Violist Bernard Zaslav publishes three Dvořák arrangements and sits down for an interview with Ovation Press
In an exclusive interview with acclaimed violist and editor Bernard Zaslav, we learn more about the inspiration for his memoirs, his thoughts on the changing music world, and his extensive experience in transcribing music for the viola.
When asked what inspired him to transcribe a number of Dvořák's compositions for viola, Mr. Zaslav had this to say:
Here we had one of the most adored of composers, one with an unbounded gift for melody and himself a professional violist, who left us with not a speck of solo repertoire.
While he wrote so prolifically for every other string instrument – including his delectable variety of chamber music – arranging and recording the album seemed like a no-brainer. If Fritz Kreisler saw fit to arrange two of theSlavonic Dances, even the slow movement of the Op. 100 Sonatina (which he named “Indian Lament”) and perform them as encores in recital, I felt emboldened to try my hand at arranging and recording other works for violin, cello, and voice.
About Dvořák's Four Romantic Pieces arranged for viola and piano
The somewhat complex history of the Four Romantic Pieces began when Dvořák took notice of an amateur violinist who lived in his building, a chemistry student named Josef Kruis. Dvořák would write a work in which he could play the viola in partnership with Kruis and his violin teacher. The original work proved too challenging for Kruis, and Dvořák decided to compose something easier: a series of four Bagatelles. He would later transcribe them for violin and piano, and it was in this form, under a new title Four Romantic Pieces, Op. 75, that they reached print.
Purchase Dvořák Four Romantic Pieces for viola and piano today!
About Dvořák's Four Songs arranged for viola and piano
Four Songs, Op. 2 takes us as far back as Dvořák’s early theater years and a set of eighteen songs called Cypresses. Through the aid of a friend, Dvořák realized that the music did not fit the words very well. He consigned his manuscript to a drawer, where they remained for about a decade-and-a-half. Dvořák returned to these works and substantially revised four songs from the collection, publishing them in 1883, and labeling them Op. 2 to make it clear that they were early works.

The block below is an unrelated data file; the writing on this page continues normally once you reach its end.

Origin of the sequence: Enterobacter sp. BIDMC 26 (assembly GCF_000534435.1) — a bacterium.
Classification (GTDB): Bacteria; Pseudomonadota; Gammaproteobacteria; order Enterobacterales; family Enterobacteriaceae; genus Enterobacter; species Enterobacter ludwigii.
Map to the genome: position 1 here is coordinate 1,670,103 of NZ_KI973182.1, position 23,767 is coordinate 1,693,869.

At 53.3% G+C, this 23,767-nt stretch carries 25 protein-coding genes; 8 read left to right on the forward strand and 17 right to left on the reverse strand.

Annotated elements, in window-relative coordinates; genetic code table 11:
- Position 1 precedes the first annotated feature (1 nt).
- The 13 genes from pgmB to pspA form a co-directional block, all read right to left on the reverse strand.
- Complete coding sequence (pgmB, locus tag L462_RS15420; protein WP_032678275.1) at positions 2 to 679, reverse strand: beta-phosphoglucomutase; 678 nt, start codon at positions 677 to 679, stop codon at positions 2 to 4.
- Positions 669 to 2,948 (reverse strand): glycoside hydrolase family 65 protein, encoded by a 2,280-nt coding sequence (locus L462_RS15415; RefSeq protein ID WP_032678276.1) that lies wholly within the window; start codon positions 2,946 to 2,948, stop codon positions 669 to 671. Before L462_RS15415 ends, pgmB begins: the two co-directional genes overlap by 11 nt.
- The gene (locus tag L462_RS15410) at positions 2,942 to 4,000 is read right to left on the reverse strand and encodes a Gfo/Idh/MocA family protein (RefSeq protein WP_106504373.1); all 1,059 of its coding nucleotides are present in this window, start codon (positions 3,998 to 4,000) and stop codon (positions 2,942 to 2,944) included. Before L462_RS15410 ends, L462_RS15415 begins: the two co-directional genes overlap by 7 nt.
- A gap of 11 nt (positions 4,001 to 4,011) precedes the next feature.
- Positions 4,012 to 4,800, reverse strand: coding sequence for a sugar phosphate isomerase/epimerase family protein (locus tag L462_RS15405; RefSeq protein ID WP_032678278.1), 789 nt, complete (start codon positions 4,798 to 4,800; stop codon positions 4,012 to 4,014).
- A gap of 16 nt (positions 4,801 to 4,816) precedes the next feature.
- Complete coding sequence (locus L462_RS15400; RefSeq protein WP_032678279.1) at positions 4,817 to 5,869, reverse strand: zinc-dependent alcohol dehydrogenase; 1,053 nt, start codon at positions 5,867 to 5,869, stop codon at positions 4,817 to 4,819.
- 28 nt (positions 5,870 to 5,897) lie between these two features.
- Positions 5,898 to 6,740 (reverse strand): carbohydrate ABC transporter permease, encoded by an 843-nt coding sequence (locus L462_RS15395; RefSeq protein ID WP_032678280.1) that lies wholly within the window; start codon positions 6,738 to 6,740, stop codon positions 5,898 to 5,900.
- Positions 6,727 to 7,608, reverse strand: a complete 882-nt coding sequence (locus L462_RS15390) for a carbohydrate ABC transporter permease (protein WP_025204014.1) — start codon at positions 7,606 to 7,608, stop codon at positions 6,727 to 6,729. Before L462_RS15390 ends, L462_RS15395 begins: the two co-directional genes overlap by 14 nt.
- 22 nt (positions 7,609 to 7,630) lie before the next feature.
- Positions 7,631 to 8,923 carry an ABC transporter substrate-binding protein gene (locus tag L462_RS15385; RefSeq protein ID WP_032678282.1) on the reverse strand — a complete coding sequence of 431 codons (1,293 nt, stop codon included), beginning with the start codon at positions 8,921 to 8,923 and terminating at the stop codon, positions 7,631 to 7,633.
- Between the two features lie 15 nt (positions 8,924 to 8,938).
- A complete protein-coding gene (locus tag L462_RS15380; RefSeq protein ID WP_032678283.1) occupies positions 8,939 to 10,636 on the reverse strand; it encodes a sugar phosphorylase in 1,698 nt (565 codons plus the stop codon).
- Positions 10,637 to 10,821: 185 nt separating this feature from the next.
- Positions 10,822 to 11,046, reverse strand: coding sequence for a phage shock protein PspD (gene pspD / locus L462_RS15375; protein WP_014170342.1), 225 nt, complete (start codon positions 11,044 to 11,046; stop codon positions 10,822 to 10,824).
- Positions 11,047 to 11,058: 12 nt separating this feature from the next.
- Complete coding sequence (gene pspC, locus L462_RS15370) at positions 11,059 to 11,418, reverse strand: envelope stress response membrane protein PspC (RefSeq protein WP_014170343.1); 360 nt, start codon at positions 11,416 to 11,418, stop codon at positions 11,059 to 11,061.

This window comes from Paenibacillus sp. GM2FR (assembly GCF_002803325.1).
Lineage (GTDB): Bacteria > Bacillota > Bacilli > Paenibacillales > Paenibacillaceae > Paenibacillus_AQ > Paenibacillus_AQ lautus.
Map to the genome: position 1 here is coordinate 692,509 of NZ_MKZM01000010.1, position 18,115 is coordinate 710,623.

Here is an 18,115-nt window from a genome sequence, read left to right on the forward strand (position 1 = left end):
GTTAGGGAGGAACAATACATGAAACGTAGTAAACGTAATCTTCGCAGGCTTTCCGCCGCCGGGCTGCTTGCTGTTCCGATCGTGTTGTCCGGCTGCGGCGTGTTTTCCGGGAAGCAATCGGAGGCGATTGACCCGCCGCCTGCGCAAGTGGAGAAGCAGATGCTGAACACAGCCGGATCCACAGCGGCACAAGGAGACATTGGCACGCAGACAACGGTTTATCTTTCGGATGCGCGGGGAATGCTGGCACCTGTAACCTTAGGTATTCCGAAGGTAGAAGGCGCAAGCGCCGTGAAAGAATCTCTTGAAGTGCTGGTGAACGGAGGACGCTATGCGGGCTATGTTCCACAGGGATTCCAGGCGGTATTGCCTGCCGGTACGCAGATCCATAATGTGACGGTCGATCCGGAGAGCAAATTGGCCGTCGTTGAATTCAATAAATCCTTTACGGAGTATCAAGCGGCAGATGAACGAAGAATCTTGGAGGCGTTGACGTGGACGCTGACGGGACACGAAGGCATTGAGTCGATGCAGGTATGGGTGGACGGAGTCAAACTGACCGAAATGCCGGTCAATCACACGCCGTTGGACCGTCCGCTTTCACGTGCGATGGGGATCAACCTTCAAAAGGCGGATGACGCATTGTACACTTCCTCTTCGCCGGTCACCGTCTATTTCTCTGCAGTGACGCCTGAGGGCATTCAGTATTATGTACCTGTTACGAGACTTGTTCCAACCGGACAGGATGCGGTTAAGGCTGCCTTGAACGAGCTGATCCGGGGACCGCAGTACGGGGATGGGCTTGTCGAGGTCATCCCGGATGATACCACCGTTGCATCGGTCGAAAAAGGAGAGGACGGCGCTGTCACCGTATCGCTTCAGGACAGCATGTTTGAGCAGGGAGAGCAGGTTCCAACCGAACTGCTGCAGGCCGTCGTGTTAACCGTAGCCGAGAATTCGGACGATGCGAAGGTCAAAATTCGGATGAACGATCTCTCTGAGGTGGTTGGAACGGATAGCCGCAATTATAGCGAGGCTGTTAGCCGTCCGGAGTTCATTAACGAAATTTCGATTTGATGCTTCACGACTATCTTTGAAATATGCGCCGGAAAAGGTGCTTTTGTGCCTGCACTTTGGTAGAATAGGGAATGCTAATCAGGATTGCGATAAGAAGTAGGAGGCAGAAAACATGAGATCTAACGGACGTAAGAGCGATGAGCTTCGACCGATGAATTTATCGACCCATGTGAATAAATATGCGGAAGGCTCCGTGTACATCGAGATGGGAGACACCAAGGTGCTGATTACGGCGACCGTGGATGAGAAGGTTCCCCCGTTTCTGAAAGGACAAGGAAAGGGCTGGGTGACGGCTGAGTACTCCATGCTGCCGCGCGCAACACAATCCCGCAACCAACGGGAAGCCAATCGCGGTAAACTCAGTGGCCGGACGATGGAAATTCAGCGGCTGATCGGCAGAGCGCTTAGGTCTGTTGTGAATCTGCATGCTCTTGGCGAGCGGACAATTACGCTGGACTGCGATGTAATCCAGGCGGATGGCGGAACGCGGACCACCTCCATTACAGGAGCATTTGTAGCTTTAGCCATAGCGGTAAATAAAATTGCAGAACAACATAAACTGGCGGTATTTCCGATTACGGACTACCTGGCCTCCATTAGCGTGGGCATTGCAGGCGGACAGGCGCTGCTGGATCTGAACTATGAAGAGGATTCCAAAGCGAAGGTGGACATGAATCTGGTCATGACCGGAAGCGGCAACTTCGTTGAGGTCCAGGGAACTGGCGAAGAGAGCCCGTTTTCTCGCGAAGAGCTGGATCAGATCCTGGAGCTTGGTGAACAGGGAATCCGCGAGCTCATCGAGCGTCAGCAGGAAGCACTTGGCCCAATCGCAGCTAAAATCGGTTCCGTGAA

Purchase Dvořák Four Songs for viola and piano today!
About Dvořák's Slavonic Dance No. 1 arranged for viola and piano
The Slavonic Dances are a series of 16 orchestral pieces composed between 1878 and 1886 and published in two sets as Op. 46 and Op. 72 respectively. Among the composer's most memorable works, they were originally written for piano four hands and inspired by Brahms' Hungarian Dances. For his transcription of the Dvořák’sSlavonic Dance No. 1, Bernard Zaslav consulted a previous transcription by the legendary violinist-composer Fritz Kreisler, taking note of its brilliant string figurations, its mischievous chromatic harmonics and its clever incorporation of material from otherSlavonic Dances.
Purchase Dvořák Slavonic Dance No. 1 for viola and piano today!
About the Editor – Bernard Zaslav
A native of Brooklyn, New York, Bernard Zaslav spent the first two years of his career in the viola section of the Cleveland Orchestra under George Szell, and the rest of the 20th century as violist of the Kohon String Quartet, the Composers String Quartet, the Fine Arts String Quartet, the Vermeer String Quartet, the Stanford String Quartet, and the Zaslav Duo. Within these ensembles he shared the responsibility for commissioning, premiering, and recording new works by some of the most distinguished composers of the era – including Elliot Carter, Milton Babbitt, Ruth Crawford-Seeger, Roger Sessions, William Balcom, and many others.
On May 3rd of this year, the Bernard Zaslav archive of music and memorabilia became a part of PIVA (Primrose International Viola Archive) at Brigham Young University in Provo, Utah. A truly great honor, Mr. Zaslav’s sheet music and recordings are available there to violists worldwide.
To learn more check out our interview with Bernard Zaslav, conducted by Ovation Press co-founder Hans Jensen. Mr. Zaslav has recently published three arrangements of pieces by Antonín Dvořák, adding to a growing collection of outstanding arrangements for viola and piano published by Ovation Press.